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Friday, December 2,2011

Stretching the understanding of yoga

By Cary Bayer  


Randomly ask a hundred people in America what Yoga is, and the number one response you’ll receive will probably be poses. Following close behind, will most likely be classes. If this were a question on the TV game show Family Feud, it’s likely that none of the adrenaline - crazed contestants or the studio audience of one hundred would say, “yoke.” If the Bayers happened to be one of the competing families, and yours truly answered “yoke,” because I experience Yoga in the Higher Self Meditation that I founded last year, I’d be greeted by the game show’s inimitable buzzer that signals a loud and uncompromising “NO,” and probably a bop on the head from my wife. And yet, that would have been the correct answer. Yoke, that is, not bop.

Yoga is a Sanskrit word, whose precise meaning is “yoke,” from the root yuj, which signifies to join, unite, or attach. The yoking is individual consciousness to Universal Consciousness, the conscious mind to the Transcendent, the thinking mind to the source of thought, that which thinks to that which Is. All those expressions are saying the same thing in slightly different ways. In the studio audience of Family Feud, there’s not much awareness of the Universal unless, of course, you’re referring to Universal Studios, the amusement parks that shadow the Disney empire, in Los Angeles and Orlando.

In truth, Yoga is more of a meditation practice to yoke the individual with the Universal, than it is a system of postures. The former seems to have been with mankind forever. Krishna taught it to the military leader, Arjuna, as recorded by Veda Vyasa in the Bhagavad Gita sometime between one hundred and four hundred years before the birth of Christ, or, according to other sources, three thousand years before that event; such is the historical haziness. Indian history concerns itself more with the meaning of events than the years in which such events occurred. In other words, metaphysics supersedes chronology.

In the leadoff verse of the fourth chapter of this 18-chapter, 700-verse poem, Krishna says, in anything but haziness, “I proclaimed this imperishable Yoga to Vivasat, Vivasat declared it to Manu and Manu told it to Ikshvaku.” The date of that teaching is said to be in the beginning of creation, in order to empower the military defenders of civilization, in order to maintain dharma (cosmic law) and to ensure the ways of righteousness for the thriving of society.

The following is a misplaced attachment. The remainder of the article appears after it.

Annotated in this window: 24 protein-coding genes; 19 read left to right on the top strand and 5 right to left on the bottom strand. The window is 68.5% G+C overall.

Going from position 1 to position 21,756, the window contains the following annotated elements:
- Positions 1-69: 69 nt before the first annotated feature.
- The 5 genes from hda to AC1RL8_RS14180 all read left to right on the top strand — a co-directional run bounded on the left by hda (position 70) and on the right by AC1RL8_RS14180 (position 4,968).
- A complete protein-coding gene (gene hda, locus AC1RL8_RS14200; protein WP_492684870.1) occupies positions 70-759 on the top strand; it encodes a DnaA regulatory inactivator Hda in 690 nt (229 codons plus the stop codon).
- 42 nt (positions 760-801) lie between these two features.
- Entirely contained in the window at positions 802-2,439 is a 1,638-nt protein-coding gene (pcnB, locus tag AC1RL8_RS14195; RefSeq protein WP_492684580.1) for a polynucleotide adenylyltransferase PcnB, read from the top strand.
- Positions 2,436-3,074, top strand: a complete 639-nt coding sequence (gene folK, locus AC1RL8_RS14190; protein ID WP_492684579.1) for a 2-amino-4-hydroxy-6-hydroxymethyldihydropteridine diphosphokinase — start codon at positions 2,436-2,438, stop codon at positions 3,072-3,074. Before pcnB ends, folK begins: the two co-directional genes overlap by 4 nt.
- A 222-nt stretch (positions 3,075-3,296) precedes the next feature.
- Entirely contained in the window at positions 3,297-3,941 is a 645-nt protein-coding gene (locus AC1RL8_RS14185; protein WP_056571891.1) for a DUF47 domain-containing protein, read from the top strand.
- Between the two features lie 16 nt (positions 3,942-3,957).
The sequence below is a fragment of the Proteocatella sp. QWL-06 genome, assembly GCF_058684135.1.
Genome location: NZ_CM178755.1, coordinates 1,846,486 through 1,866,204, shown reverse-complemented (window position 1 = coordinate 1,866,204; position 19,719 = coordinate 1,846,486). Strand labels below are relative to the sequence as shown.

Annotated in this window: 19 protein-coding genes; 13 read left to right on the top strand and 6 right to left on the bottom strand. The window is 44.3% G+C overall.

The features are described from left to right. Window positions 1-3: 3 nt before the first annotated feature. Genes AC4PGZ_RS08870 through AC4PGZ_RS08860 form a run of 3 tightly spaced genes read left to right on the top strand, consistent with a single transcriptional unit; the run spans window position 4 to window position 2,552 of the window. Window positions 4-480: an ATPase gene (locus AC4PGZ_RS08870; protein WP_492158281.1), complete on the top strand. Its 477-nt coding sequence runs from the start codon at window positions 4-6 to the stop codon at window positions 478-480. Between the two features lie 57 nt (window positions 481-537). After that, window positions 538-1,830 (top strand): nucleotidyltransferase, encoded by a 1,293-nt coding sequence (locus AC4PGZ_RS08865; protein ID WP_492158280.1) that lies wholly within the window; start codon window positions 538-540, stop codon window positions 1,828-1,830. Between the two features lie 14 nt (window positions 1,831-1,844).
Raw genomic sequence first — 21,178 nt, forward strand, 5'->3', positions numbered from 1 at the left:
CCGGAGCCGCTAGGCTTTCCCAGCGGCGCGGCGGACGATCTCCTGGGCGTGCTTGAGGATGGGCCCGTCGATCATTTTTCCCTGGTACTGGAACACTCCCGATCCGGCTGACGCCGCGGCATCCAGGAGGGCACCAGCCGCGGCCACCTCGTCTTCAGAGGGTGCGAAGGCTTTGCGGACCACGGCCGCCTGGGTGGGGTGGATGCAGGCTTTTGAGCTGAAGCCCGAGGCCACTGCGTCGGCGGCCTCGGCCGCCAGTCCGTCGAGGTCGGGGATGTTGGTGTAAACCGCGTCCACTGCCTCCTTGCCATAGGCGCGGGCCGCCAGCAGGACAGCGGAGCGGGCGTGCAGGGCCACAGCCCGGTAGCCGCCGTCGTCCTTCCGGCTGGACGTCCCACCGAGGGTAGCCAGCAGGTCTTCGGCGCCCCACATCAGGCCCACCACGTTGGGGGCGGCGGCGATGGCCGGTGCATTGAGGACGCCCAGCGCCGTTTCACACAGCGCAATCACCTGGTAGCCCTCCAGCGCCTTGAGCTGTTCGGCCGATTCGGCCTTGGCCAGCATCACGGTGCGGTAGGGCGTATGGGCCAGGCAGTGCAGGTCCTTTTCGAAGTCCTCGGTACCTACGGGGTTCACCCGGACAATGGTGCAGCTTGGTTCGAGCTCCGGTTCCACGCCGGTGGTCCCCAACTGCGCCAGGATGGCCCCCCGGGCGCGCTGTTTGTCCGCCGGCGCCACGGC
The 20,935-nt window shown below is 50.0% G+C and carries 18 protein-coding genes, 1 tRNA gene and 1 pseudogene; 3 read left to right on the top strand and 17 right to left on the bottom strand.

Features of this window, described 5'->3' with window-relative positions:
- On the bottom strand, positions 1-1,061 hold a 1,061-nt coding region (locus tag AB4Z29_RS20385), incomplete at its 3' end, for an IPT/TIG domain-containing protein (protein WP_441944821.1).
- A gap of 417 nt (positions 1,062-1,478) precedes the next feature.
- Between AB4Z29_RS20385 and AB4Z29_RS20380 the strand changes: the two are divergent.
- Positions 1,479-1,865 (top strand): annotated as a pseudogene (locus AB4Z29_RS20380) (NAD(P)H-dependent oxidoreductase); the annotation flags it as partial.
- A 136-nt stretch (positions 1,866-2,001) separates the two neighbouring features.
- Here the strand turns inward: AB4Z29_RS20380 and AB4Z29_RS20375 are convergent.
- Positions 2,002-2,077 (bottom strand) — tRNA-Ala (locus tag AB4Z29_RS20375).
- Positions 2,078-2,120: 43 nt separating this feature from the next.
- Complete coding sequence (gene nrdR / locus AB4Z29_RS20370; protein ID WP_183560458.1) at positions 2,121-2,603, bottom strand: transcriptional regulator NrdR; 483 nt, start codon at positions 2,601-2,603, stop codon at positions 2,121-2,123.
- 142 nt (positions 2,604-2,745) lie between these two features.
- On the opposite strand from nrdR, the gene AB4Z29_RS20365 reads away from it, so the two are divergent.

The Hatha Yoga asanas (postures) that people in the 21st century think of when they sign up for a series of yoga classes, weren’t compiled until the 15th century by Yogi Swatmarama. They were developed as part of a preparatory stage of physical purification for higher meditation practice. Its developer also thought it would enable the body to become more limber and flexible for the long periods of sitting in meditation that the practitioner would undertake to experience Yoga, the uniting of his individuality with his universality.

To think of Yoga as a system of physical postures, therefore, is a simplification. To think of it as a series of group classes, well, you can do the math. Speaking of math, Americans spend just shy of $6-billion annually on yoga classes and products, including equipment, clothing, vacations and media. All this is according to a 2008 study conducted by the Harris Interactive Service Bureau on behalf of Yoga Journal. The $6 billion is some 87 percent higher than it was just four years before, when the previous survey was done. Practitioners total nearly 16 million Americans.

East has most definitely met West. According to a recent article in Bloomberg Business Week, playfully entitled , “The Missionaries of Position,” the past 10 years has seen a quantum shift in yoga trademarking: There are 2,213 trademark applications that contain the word “yoga,” more than 2,000 of which have been filed since 2001, says our government’s Trademark Electronic Search System.

If you experience Yoga—namely your Universal nature, you’ll emerge far more peaceful than when you went into that sitting of meditation, and you may chuckle at one of those trademarks designed for those whose idea of mountains are not quite the Himalayas. Its name: “Hillbilly Yoga.”


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